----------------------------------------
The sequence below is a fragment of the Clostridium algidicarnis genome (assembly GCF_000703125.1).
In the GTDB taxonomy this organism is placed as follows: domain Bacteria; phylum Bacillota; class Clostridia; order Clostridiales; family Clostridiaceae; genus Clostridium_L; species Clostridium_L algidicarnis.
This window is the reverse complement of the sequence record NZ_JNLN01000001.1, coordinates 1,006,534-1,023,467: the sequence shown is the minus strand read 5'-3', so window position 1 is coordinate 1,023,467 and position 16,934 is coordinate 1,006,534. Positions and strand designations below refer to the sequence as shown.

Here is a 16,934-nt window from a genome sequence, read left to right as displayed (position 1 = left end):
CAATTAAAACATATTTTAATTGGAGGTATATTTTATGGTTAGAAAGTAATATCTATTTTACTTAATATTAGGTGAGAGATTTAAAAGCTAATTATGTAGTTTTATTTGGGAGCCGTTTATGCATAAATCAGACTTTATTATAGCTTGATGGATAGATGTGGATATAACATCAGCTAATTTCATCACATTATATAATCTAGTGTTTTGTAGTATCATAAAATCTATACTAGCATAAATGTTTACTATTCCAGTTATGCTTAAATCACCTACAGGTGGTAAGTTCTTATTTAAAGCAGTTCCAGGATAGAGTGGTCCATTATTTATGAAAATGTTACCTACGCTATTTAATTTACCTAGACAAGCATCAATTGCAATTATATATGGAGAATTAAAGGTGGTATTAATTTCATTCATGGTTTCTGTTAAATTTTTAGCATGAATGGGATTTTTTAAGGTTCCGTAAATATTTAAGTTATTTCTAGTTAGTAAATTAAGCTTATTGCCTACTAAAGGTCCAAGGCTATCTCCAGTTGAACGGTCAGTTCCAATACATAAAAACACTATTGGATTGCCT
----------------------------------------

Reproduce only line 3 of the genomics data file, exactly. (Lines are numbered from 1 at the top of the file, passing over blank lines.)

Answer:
This window is the reverse complement of the sequence record NZ_JNLN01000001.1, coordinates 1,006,534-1,023,467: the sequence shown is the minus strand read 5'-3', so window position 1 is coordinate 1,023,467 and position 16,934 is coordinate 1,006,534. Positions and strand designations below refer to the sequence as shown.